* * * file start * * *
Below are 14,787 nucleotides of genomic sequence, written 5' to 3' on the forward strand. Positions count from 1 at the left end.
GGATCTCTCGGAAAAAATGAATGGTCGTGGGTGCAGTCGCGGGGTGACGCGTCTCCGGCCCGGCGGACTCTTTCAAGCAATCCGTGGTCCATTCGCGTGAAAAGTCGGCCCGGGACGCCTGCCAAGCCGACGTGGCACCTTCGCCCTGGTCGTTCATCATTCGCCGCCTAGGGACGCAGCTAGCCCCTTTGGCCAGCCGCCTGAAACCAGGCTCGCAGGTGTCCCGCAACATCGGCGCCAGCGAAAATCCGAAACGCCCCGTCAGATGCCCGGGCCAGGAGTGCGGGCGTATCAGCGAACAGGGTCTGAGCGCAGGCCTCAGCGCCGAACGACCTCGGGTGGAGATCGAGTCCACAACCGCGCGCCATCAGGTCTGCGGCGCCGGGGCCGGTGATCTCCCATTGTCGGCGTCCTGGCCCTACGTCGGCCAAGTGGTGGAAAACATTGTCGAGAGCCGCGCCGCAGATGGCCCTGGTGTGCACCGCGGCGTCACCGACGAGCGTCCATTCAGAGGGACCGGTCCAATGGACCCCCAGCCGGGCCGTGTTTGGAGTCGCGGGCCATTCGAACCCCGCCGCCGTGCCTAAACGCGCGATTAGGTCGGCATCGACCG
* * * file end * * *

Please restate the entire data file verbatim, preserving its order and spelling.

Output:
Below are 14,787 nucleotides of genomic sequence, written 5' to 3' on the forward strand. Positions count from 1 at the left end.
GGATCTCTCGGAAAAAATGAATGGTCGTGGGTGCAGTCGCGGGGTGACGCGTCTCCGGCCCGGCGGACTCTTTCAAGCAATCCGTGGTCCATTCGCGTGAAAAGTCGGCCCGGGACGCCTGCCAAGCCGACGTGGCACCTTCGCCCTGGTCGTTCATCATTCGCCGCCTAGGGACGCAGCTAGCCCCTTTGGCCAGCCGCCTGAAACCAGGCTCGCAGGTGTCCCGCAACATCGGCGCCAGCGAAAATCCGAAACGCCCCGTCAGATGCCCGGGCCAGGAGTGCGGGCGTATCAGCGAACAGGGTCTGAGCGCAGGCCTCAGCGCCGAACGACCTCGGGTGGAGATCGAGTCCACAACCGCGCGCCATCAGGTCTGCGGCGCCGGGGCCGGTGATCTCCCATTGTCGGCGTCCTGGCCCTACGTCGGCCAAGTGGTGGAAAACATTGTCGAGAGCCGCGCCGCAGATGGCCCTGGTGTGCACCGCGGCGTCACCGACGAGCGTCCATTCAGAGGGACCGGTCCAATGGACCCCCAGCCGGGCCGTGTTTGGAGTCGCGGGCCATTCGAACCCCGCCGCCGTGCCTAAACGCGCGATTAGGTCGGCATCGACCG